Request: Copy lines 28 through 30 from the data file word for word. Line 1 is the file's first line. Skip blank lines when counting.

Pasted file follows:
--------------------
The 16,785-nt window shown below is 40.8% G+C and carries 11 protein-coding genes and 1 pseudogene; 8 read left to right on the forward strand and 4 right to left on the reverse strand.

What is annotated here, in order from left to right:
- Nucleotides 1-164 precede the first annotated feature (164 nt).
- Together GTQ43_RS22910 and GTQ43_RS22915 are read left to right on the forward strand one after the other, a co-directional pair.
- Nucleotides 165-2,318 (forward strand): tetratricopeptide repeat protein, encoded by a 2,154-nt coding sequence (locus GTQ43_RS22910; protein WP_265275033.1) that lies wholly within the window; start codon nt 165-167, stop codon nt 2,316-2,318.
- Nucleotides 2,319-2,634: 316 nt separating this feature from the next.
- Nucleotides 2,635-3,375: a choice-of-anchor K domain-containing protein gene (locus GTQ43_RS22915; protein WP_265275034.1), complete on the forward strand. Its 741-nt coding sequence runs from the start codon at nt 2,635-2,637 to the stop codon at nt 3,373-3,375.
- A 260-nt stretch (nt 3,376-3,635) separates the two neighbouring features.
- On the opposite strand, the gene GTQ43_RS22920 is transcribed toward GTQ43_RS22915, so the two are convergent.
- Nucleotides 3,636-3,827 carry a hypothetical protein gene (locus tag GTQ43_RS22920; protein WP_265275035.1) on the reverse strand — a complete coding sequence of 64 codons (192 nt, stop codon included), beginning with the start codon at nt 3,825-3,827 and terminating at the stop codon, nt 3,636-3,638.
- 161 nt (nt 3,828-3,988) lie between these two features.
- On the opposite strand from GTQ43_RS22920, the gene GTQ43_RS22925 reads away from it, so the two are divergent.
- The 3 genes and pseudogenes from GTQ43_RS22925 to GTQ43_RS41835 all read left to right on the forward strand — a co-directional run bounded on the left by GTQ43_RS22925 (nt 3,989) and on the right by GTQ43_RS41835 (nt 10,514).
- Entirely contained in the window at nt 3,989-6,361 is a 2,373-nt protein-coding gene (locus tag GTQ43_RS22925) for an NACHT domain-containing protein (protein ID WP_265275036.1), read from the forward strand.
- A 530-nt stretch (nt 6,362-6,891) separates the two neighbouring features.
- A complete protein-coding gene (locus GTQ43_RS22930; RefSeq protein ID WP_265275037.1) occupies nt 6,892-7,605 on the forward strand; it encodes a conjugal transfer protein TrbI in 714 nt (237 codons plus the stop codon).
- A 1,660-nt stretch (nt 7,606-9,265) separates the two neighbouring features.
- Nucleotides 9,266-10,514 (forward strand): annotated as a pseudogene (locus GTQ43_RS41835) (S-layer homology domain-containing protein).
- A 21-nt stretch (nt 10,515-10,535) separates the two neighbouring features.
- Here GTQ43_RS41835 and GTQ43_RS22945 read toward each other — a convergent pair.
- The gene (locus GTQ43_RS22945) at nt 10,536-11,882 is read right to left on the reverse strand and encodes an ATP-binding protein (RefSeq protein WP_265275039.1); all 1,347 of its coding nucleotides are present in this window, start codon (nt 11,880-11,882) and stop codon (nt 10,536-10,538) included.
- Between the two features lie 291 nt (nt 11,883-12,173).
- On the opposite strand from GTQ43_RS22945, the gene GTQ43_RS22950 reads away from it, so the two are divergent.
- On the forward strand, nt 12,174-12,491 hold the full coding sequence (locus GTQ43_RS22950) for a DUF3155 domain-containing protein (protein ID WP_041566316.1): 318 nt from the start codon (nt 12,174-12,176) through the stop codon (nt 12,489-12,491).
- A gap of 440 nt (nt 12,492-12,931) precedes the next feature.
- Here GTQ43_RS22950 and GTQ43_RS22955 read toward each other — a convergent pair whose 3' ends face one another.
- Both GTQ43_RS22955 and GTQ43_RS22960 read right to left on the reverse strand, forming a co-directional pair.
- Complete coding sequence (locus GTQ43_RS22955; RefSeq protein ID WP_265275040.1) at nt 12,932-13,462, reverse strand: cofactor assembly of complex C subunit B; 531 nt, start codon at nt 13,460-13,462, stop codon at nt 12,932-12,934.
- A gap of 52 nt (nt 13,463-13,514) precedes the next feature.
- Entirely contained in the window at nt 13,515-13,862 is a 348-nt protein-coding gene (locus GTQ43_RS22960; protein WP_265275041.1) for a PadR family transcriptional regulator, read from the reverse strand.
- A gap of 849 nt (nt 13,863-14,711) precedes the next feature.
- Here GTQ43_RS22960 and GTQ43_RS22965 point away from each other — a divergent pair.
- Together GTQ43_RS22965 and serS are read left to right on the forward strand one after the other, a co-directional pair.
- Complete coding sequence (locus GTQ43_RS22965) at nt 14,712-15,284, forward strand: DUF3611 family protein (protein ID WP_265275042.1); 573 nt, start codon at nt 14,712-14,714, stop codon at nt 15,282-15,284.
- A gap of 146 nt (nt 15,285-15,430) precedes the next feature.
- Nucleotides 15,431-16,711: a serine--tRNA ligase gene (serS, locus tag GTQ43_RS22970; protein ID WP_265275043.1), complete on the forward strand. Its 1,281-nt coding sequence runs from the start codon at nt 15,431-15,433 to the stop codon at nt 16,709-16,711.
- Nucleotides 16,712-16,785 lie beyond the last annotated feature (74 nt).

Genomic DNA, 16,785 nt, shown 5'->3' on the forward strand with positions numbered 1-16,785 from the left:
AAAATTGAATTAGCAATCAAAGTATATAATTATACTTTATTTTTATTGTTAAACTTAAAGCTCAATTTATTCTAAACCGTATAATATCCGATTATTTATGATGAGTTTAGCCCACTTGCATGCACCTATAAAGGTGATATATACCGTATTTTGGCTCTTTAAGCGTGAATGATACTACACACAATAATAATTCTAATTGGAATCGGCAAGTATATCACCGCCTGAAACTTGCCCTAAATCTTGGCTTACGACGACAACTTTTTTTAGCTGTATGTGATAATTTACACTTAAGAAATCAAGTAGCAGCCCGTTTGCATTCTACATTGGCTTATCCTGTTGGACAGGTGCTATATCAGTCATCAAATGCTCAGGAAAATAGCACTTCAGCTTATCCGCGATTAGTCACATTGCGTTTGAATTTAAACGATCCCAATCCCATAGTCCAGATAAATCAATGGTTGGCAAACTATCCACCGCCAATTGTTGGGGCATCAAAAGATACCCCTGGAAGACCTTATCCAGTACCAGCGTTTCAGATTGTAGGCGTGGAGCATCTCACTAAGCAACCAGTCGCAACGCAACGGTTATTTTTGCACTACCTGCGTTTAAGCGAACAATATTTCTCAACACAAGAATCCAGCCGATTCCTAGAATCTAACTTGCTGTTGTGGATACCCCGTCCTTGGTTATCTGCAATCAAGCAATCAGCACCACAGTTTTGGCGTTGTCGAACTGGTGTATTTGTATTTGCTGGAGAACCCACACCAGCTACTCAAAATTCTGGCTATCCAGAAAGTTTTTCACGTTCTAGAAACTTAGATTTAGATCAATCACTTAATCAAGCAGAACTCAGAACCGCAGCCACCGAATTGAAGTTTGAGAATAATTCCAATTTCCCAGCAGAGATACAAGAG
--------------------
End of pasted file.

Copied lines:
- Complete coding sequence (locus GTQ43_RS22955; RefSeq protein ID WP_265275040.1) at nt 12,932-13,462, reverse strand: cofactor assembly of complex C subunit B; 531 nt, start codon at nt 13,460-13,462, stop codon at nt 12,932-12,934.
- A gap of 52 nt (nt 13,463-13,514) precedes the next feature.
- Entirely contained in the window at nt 13,515-13,862 is a 348-nt protein-coding gene (locus GTQ43_RS22960; protein WP_265275041.1) for a PadR family transcriptional regulator, read from the reverse strand.